I believe that first column set in motion everything that has happened since.

That experience took me back to my journalism roots, somewhat, as this was part of the newspaper, with headlines (not titles) determined by space, not by cleverness. Although these were more essay than article, I worked with a seasoned newspaper reporter who was the interim editor. He showed extreme confidence in me. He explained every edit, talked through every change. He pushed me farther in my writing than I’d been pushed in fifteen years. He even encouraged me to link my blog to my columns. In retrospect, I should have. But at the time my blog was anonymous, just like the blog in The Good Neighbor, penned by Izzy Lane. The difference is that I wanted to be anonymous so that I could tell the truth. The truth about my meeting my ex’s girlfriend for the first time, the truth about the guy who met me for lunch wearing a wrinkled trench coat and didn’t even buy me a Diet Coke, the truth about life in the suburbs. In The Good Neighbor, Izzy is anonymous because she’s lying.

But just like Izzy, I realized there was only one way to go and that was forward, onward, upward. Life was no longer about being a blogger — this was about being a published freelance writer. Those Chicago Tribune columns were often picked up by other Tribune newspapers around the country. I pitched other publications and was published in them. And the very next year, I decided to try writing fiction. And we all know how that turned out. ;-)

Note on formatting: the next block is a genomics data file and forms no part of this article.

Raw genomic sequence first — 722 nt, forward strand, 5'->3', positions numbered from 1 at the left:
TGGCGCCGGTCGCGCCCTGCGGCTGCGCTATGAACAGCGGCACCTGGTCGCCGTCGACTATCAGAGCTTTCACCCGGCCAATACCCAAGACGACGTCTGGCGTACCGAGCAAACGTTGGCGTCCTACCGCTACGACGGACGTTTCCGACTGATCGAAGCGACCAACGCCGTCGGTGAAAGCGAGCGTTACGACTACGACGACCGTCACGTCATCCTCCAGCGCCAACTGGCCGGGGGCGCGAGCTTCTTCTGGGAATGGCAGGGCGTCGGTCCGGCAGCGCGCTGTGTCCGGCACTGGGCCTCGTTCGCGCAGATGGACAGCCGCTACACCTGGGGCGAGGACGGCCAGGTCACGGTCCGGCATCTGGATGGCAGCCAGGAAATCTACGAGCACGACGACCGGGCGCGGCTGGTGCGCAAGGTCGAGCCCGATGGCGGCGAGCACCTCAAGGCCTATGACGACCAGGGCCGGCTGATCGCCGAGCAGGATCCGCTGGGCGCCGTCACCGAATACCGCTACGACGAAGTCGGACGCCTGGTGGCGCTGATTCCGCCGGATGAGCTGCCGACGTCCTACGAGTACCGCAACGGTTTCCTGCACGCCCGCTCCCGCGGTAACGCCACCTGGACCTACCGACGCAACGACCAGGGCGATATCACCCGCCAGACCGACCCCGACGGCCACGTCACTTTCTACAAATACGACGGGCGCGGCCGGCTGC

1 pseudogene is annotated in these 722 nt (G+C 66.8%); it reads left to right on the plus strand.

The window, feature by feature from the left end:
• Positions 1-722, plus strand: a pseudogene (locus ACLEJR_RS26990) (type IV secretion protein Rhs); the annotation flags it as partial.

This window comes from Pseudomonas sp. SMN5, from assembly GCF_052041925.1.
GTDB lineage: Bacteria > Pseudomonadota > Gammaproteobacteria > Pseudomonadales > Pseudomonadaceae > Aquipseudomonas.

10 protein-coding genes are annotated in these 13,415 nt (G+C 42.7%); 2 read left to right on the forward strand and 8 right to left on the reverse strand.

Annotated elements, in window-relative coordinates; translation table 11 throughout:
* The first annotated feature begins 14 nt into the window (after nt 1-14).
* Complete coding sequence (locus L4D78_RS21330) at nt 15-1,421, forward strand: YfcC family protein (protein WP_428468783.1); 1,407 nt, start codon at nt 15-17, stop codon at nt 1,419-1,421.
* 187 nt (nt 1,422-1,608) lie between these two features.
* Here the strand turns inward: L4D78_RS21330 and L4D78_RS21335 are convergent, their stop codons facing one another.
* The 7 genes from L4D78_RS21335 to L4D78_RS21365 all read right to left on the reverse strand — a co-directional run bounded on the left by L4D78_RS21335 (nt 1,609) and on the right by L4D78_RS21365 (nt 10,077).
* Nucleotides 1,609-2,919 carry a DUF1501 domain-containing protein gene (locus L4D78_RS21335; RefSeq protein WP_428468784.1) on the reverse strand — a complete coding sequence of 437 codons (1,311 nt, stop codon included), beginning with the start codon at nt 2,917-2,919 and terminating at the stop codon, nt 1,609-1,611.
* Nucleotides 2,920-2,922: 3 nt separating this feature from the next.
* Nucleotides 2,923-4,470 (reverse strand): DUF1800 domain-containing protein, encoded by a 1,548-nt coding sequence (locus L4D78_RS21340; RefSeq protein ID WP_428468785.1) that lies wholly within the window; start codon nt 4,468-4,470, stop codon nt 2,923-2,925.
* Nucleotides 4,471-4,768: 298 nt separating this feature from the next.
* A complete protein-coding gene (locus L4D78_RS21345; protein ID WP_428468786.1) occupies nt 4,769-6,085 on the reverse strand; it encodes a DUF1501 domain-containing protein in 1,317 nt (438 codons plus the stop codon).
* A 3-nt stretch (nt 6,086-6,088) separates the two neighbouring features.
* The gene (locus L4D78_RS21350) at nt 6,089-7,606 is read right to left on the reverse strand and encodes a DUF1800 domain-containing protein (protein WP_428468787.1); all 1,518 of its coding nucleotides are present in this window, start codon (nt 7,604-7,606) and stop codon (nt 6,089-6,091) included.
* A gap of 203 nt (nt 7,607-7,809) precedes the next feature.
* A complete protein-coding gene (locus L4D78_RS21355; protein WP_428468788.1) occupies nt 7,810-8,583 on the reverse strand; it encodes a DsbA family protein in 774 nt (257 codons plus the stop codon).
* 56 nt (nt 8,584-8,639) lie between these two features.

It’s true I took action that day in September when I read the column about soccer snacks. I could have just thought “I could do that” and not emailed the editor. But I did. (I could have said I wanted to write a novel, too. And not done it.)

But—walking through the family room and being hit with the inspiration for the story about cookies from a TV commercial? That was good timing. That was being open. That was realizing if I didn’t try, I’d never know.

That was sweet.

Guest Post: How Do You Picture Your Fictional Characters? by Alana Cash